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Today the Washington Post published its annual survey of executive compensation, and reported that while the Washington, D.C., area’s
“growing financial sector was one of the first to feel the effects of the year-long slide that grew out of the mortgage mess… [and] most financial firms saw their stocks wither, the industry’s top executives continue to be among the best paid in the region.”
Ten of the 100 top-paid executives came from Fannie Mae or Freddie Mac, including the chairman of the latter, Richard F. Syron, who took in $14.5 million in 2007, including a $2.2 million performance bonus. Meanwhile, Freddie Mac’s stock “dropped by about half in 2007, destroying billions in shareholder value.”
The Post quoted a speech on the House floor last week by Congressman Sam Johnson, a Texas Republican, who said, “Why should taxpayers foot the bill to prop up those former giants when the company CEOs rake in a bundle and continue to do so? It’s privatized profits and socialized risk…. Everyone knows I’m a strong supporter of freedom and free enterprise, but this is ridiculous. The lack of accountability and responsibility is astounding.”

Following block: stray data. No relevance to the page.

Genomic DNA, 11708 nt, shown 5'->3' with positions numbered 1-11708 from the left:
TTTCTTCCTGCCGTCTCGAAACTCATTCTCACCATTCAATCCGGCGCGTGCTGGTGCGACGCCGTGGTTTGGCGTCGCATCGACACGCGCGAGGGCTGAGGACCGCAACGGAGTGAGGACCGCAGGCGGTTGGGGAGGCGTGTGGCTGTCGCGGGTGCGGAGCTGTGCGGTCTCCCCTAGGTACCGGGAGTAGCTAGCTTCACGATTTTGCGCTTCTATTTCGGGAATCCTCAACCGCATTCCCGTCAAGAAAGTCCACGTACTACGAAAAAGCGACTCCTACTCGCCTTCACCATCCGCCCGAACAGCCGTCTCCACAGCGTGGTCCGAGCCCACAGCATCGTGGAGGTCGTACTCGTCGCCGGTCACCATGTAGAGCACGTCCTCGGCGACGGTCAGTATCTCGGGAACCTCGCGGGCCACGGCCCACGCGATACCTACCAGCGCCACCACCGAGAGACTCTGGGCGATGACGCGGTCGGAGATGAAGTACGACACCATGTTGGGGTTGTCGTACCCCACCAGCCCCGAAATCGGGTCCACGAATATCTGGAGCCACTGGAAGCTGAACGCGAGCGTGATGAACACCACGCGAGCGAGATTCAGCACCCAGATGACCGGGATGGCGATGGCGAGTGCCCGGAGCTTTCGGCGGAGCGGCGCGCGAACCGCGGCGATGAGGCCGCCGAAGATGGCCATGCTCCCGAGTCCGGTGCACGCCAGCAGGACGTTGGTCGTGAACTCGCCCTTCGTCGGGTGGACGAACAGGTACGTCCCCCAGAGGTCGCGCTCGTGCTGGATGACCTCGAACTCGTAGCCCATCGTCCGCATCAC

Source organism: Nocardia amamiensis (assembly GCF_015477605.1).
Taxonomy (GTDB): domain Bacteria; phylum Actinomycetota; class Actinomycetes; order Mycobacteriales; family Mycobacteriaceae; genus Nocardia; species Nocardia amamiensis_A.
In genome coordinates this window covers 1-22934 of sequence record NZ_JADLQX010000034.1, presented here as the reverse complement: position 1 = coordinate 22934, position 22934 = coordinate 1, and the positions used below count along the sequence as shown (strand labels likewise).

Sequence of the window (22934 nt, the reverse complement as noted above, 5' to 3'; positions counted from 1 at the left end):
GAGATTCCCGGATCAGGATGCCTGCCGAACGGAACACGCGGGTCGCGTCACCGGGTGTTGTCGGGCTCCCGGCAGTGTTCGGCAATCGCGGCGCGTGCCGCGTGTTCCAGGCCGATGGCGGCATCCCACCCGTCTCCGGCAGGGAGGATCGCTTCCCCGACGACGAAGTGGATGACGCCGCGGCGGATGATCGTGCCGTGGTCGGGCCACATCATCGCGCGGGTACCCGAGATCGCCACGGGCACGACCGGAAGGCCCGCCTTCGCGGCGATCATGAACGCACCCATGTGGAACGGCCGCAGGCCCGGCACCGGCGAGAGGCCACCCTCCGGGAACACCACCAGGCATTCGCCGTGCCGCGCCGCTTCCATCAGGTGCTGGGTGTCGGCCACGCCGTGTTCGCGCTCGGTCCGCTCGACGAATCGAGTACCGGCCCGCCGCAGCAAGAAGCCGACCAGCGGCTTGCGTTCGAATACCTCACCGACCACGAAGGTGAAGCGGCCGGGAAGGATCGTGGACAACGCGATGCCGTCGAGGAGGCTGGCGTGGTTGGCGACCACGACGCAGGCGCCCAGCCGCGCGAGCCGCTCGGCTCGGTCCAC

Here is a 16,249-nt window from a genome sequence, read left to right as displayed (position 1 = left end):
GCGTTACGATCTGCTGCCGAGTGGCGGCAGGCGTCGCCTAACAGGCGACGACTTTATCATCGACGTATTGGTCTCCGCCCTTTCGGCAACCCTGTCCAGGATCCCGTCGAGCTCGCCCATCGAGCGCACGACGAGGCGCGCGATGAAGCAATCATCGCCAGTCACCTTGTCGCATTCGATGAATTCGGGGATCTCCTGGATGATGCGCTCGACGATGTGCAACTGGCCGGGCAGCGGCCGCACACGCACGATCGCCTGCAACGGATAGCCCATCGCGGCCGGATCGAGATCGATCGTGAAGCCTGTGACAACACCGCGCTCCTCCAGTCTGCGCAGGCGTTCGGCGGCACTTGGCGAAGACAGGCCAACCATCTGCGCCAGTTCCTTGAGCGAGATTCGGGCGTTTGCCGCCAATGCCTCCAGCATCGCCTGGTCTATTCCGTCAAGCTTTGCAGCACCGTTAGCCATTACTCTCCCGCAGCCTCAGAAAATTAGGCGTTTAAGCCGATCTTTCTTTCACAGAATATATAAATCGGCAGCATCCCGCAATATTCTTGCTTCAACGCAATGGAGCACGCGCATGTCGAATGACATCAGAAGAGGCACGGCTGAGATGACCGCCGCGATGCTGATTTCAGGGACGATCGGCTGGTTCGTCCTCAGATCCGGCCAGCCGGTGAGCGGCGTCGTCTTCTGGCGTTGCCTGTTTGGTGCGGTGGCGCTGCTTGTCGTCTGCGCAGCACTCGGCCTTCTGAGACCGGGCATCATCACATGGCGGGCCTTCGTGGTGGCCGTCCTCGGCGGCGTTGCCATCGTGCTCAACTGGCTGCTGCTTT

More from Ken Silverstein:
Perspective — October 23, 2013, 8:00 am
How pro-oil Louisiana politicians have shaped American environmental policy
Postcard — October 16, 2013, 8:00 am
A trip to one of the properties at issue in Louisiana’s oil-pollution lawsuits
Number of free condoms handed out by the Brazilian government in advance of Carnival this year:
The best way to measure happiness is simply to ask people how happy they are.
Following three weeks of clashes between protesters and government forces that killed at least 17 people, Venezuelan president Nicolás Maduro announced a two-day extension of Carnival. “Happiness will conquer the embittered,” he said during an appearance at a recreation center.
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“American politics has often been an arena for angry minds.”